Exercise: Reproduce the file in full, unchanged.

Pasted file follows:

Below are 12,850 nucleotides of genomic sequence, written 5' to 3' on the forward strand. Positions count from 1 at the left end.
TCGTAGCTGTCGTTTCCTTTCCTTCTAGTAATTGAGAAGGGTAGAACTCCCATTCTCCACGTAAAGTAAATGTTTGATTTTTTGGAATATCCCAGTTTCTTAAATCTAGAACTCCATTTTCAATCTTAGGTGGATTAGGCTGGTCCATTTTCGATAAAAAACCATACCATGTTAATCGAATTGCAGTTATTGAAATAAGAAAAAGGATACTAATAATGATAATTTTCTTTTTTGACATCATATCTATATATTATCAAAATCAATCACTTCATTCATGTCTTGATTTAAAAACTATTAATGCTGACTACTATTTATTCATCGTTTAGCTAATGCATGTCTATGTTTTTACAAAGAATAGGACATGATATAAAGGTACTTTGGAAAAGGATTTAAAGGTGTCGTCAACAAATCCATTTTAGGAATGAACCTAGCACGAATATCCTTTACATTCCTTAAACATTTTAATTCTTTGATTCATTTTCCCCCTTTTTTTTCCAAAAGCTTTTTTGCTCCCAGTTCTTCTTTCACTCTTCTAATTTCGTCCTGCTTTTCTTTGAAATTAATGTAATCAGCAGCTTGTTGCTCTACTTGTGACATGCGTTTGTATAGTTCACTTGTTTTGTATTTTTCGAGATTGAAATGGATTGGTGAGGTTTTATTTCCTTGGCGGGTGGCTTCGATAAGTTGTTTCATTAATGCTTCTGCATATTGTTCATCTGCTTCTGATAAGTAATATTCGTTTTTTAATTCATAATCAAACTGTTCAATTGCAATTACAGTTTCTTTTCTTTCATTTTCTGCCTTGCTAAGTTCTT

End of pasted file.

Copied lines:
Below are 12,850 nucleotides of genomic sequence, written 5' to 3' on the forward strand. Positions count from 1 at the left end.
TCGTAGCTGTCGTTTCCTTTCCTTCTAGTAATTGAGAAGGGTAGAACTCCCATTCTCCACGTAAAGTAAATGTTTGATTTTTTGGAATATCCCAGTTTCTTAAATCTAGAACTCCATTTTCAATCTTAGGTGGATTAGGCTGGTCCATTTTCGATAAAAAACCATACCATGTTAATCGAATTGCAGTTATTGAAATAAGAAAAAGGATACTAATAATGATAATTTTCTTTTTTGACATCATATCTATATATTATCAAAATCAATCACTTCATTCATGTCTTGATTTAAAAACTATTAATGCTGACTACTATTTATTCATCGTTTAGCTAATGCATGTCTATGTTTTTACAAAGAATAGGACATGATATAAAGGTACTTTGGAAAAGGATTTAAAGGTGTCGTCAACAAATCCATTTTAGGAATGAACCTAGCACGAATATCCTTTACATTCCTTAAACATTTTAATTCTTTGATTCATTTTCCCCCTTTTTTTTCCAAAAGCTTTTTTGCTCCCAGTTCTTCTTTCACTCTTCTAATTTCGTCCTGCTTTTCTTTGAAATTAATGTAATCAGCAGCTTGTTGCTCTACTTGTGACATGCGTTTGTATAGTTCACTTGTTTTGTATTTTTCGAGATTGAAATGGATTGGTGAGGTTTTATTTCCTTGGCGGGTGGCTTCGATAAGTTGTTTCATTAATGCTTCTGCATATTGTTCATCTGCTTCTGATAAGTAATATTCGTTTTTTAATTCATAATCAAACTGTTCAATTGCAATTACAGTTTCTTTTCTTTCATTTTCTGCCTTGCTAAGTTCTT